Darla is proud to offer a pair of companion piece CDs by two Masters, Robin Guthrie and Harold Budd. After The Night Falls and Before The Day Breaks are not ambient. Both are instrumental, absolutely beautiful and as emotionally charged as any previous work from either artist. The pair of albums complement one another, each track with its twin on the companion piece, the two conceived as experiments in the dualities of music and emotion. As with all classic recordings from the Masters the listener desires repeated listening to absorb their full sonic implications. This is soulful music that allows one to find that place within where peace and perspective are achieved. It moves effortlessly to erase the chatter of modern life and inspire meditation on things important. It may help the listener better see their way forward. Robin's trademark guitar sound and Harold's signature piano sound first came together when Harold collaborated with Cocteau Twins on The Moon and the Melodies LP (4AD), 1986. The record was as strikingly beautiful as it was popular. In fact, it was the romantic recording of the decade. Here again Guthrie and Budd's signature sounds are absolutely made for each other; in heaven.
It's been more than 20 years since pianist Harold Budd's first full collaboration with guitarist Robin Guthrie's former group, the Cocteau Twins, on The Moon and the Melodies
. Primed by their atmospheric collaboration on the score to Mysterious Skin
, they pick up where they left off, sans the voice of Elizabeth Fraser, on a pair of matched CDs, After the Night Falls
and Before the Day Breaks
. Guthrie lays down his signature deep-echo guitar arpeggios and shimmering electric glissandos while Budd drops piano notes, each placed with the elegance and thought of a Zen garden. The latter, whose 2005 retirement appears to have been greatly exaggerated, has lately been stripping away the electronics and making an introspective solo piano music, often born from melodic fragments and languid improvisations. It's nice to hear them framed by Guthrie in an electric gossamer where melodies flutter like tattered cobwebs in the echoing wind. So it's not surprising that some tracks have a tendency to vaporize. Songs with a bit of grounding like "Seven Thousand Sunny Years," with its spare rhythm track and refracting guitars, tend to hold up a little better, while "My Monochrome Vision" just wanders into the drone zone. Of the two albums, After the Night Falls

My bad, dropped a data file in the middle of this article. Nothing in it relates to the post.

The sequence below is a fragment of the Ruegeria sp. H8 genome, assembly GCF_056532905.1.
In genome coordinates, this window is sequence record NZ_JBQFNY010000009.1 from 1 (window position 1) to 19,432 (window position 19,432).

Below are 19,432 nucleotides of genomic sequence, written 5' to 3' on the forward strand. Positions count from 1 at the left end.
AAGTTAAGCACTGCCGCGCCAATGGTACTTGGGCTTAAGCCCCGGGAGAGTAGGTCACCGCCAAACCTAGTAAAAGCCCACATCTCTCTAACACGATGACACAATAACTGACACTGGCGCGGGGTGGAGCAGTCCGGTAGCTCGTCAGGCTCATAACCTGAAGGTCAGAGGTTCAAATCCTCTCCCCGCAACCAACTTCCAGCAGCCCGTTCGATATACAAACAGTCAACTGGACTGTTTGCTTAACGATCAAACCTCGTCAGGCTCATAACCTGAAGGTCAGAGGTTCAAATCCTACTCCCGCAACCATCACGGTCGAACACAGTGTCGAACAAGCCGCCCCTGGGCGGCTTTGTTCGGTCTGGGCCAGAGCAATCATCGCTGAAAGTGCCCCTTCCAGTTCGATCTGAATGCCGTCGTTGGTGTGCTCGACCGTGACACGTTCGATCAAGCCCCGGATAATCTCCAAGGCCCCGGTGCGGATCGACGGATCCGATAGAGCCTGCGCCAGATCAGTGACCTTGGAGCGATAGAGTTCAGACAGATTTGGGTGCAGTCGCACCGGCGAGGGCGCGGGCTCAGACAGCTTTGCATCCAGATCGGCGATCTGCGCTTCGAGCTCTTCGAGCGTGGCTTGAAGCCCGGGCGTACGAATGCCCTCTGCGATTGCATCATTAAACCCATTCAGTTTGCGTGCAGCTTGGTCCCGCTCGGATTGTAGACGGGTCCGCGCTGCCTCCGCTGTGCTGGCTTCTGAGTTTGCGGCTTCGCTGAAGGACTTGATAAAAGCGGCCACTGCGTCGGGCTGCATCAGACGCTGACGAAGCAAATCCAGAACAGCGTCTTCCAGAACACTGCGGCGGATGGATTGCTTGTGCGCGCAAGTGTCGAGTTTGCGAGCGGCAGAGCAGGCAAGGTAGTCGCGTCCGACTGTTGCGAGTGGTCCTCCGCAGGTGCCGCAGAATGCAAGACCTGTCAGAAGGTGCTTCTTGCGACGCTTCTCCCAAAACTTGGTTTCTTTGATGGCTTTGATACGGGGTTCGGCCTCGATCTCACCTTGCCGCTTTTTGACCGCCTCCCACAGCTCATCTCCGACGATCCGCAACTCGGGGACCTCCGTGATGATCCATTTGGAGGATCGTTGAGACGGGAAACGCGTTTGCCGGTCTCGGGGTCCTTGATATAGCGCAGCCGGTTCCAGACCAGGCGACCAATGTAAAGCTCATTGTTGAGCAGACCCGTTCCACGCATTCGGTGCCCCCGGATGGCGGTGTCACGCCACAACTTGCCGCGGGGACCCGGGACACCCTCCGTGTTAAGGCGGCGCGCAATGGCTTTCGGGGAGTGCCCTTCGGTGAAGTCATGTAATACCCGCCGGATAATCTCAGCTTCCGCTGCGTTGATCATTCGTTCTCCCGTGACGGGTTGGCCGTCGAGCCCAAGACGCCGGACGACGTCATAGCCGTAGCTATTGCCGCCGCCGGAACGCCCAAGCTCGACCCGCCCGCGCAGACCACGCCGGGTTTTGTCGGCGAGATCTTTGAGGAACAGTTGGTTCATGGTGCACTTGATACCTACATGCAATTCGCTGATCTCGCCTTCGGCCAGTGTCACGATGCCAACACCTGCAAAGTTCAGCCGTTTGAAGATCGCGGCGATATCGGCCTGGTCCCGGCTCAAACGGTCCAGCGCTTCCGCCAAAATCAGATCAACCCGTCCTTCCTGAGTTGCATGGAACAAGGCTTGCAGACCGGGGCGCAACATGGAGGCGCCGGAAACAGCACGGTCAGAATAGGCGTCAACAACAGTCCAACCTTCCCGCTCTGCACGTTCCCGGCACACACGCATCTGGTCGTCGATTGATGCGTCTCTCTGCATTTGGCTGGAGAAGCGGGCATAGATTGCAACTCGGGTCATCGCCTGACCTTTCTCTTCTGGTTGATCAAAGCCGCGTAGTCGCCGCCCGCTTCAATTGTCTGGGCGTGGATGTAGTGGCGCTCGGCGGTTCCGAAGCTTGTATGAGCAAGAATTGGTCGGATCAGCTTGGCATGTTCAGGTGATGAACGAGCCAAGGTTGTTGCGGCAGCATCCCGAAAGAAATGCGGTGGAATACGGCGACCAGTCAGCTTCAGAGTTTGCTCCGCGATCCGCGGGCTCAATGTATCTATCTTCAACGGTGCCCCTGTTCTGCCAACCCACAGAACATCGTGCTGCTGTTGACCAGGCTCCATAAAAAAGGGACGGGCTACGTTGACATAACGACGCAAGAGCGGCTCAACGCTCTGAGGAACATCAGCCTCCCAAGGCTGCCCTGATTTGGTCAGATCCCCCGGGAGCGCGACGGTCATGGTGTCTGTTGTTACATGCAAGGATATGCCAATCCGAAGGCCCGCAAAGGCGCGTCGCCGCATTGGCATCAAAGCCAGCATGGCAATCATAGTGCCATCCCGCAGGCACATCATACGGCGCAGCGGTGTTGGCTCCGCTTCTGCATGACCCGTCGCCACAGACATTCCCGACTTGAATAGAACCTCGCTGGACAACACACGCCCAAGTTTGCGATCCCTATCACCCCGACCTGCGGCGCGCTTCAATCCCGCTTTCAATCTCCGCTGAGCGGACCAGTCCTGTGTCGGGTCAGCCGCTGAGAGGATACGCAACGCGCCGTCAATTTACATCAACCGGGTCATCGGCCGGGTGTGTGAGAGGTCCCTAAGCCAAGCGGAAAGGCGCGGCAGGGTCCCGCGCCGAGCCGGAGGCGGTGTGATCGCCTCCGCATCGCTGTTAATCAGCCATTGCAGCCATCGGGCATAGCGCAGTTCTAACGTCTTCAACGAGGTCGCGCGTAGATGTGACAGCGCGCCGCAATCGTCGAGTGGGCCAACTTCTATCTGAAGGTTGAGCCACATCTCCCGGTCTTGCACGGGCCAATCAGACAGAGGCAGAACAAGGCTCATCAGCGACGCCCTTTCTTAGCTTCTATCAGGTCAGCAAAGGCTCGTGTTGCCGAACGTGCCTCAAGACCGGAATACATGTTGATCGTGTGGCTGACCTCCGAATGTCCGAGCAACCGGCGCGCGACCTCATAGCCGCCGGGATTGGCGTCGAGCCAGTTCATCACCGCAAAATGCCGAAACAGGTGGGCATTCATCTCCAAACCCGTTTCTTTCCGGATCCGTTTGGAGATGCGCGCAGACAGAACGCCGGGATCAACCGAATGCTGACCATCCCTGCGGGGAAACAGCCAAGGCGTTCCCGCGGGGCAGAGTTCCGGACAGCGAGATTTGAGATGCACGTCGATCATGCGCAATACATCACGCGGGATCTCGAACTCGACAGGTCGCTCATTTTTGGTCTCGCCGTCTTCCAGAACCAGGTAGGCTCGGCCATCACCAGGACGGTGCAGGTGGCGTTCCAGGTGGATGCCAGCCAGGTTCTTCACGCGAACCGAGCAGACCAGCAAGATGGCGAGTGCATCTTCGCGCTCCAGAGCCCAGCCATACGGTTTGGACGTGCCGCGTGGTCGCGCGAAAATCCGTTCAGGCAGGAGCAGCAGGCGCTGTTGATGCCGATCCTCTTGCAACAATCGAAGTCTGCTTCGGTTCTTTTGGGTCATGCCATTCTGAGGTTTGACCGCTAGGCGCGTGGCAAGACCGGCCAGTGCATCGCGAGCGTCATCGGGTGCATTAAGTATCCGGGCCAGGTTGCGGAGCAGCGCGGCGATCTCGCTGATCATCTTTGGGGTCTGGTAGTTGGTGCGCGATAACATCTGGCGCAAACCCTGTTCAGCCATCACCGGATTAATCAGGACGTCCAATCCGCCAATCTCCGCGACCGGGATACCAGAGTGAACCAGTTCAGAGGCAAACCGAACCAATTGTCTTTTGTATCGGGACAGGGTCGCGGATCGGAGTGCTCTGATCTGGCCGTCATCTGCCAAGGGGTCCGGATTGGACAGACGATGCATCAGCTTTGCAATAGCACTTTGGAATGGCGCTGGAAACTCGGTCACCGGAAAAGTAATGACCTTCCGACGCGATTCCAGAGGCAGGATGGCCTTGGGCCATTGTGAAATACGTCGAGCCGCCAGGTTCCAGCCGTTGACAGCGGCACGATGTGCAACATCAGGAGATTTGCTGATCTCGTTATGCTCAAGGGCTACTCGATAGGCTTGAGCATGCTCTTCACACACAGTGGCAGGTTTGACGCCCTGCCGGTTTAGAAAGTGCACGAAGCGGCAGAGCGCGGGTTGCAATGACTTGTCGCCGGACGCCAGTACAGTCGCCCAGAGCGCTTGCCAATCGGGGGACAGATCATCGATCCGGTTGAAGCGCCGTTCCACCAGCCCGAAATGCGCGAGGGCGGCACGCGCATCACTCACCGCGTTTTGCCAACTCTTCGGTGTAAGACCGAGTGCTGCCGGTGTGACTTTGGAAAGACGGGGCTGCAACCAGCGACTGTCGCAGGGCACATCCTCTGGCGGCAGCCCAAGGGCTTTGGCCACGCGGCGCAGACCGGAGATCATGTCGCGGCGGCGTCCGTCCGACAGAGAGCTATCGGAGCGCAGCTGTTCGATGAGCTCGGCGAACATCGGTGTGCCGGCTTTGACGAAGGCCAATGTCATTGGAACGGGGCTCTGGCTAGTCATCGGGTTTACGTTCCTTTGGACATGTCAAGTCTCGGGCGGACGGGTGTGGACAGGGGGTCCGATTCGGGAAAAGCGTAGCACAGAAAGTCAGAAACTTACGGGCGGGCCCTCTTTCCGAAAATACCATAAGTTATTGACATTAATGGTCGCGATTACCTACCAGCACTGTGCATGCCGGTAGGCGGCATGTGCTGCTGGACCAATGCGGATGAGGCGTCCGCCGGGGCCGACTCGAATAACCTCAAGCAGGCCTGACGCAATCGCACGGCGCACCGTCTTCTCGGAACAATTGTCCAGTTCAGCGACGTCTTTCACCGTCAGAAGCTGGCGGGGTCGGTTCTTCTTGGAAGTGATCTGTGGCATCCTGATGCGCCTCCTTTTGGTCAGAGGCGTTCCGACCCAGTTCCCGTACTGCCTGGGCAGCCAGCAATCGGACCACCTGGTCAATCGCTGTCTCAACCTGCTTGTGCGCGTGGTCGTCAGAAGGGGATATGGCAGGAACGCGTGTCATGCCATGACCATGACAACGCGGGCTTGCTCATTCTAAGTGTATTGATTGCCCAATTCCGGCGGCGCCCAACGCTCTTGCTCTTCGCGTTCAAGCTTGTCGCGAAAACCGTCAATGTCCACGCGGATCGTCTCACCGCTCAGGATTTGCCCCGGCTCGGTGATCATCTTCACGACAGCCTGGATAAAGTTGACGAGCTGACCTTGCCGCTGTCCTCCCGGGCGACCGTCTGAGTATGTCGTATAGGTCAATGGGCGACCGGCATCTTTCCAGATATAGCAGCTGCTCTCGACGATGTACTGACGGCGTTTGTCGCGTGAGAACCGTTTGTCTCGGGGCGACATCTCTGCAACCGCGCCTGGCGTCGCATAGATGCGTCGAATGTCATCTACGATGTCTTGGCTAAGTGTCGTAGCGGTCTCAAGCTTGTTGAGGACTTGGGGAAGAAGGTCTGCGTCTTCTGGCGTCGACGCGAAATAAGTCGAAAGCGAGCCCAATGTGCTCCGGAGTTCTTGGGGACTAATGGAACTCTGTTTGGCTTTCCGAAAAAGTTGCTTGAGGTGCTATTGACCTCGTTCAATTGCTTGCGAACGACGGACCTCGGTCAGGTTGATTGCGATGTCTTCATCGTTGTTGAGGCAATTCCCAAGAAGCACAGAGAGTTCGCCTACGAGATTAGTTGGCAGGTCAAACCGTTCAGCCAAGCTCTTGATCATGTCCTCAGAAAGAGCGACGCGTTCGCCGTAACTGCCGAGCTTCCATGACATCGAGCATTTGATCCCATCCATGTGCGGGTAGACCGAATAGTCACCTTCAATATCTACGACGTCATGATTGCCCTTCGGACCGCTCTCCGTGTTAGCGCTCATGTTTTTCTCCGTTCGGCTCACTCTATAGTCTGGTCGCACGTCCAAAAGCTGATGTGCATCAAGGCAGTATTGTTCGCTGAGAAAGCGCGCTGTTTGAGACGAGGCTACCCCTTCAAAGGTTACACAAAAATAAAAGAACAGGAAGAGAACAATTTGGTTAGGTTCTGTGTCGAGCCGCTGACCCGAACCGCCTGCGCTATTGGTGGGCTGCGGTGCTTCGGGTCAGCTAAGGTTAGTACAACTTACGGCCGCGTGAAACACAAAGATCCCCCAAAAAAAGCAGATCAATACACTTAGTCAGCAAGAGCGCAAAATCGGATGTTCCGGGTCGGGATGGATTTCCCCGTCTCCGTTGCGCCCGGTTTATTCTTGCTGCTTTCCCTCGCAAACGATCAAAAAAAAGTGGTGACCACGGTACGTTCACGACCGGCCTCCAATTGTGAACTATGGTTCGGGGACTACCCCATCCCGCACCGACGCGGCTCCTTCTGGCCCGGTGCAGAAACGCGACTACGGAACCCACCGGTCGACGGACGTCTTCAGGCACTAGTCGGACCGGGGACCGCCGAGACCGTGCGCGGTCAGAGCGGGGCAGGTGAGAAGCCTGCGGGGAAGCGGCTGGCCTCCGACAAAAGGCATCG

is more structured and formed, although Budd and Guthrie do wait until the last track of Before the Day Breaks
to unleash a welcome slice of contrasting aggression with "Turn on the Moon." Totaling 81 minutes between them, I'm not sure why the albums couldn't have been condensed into a single disc, making a tighter, less diffuse statement. Yet both have more than enough moments of sublime melancholy and deep ruminations to provide a soundtrack for that long lonesome film in your mind. --John Diliberto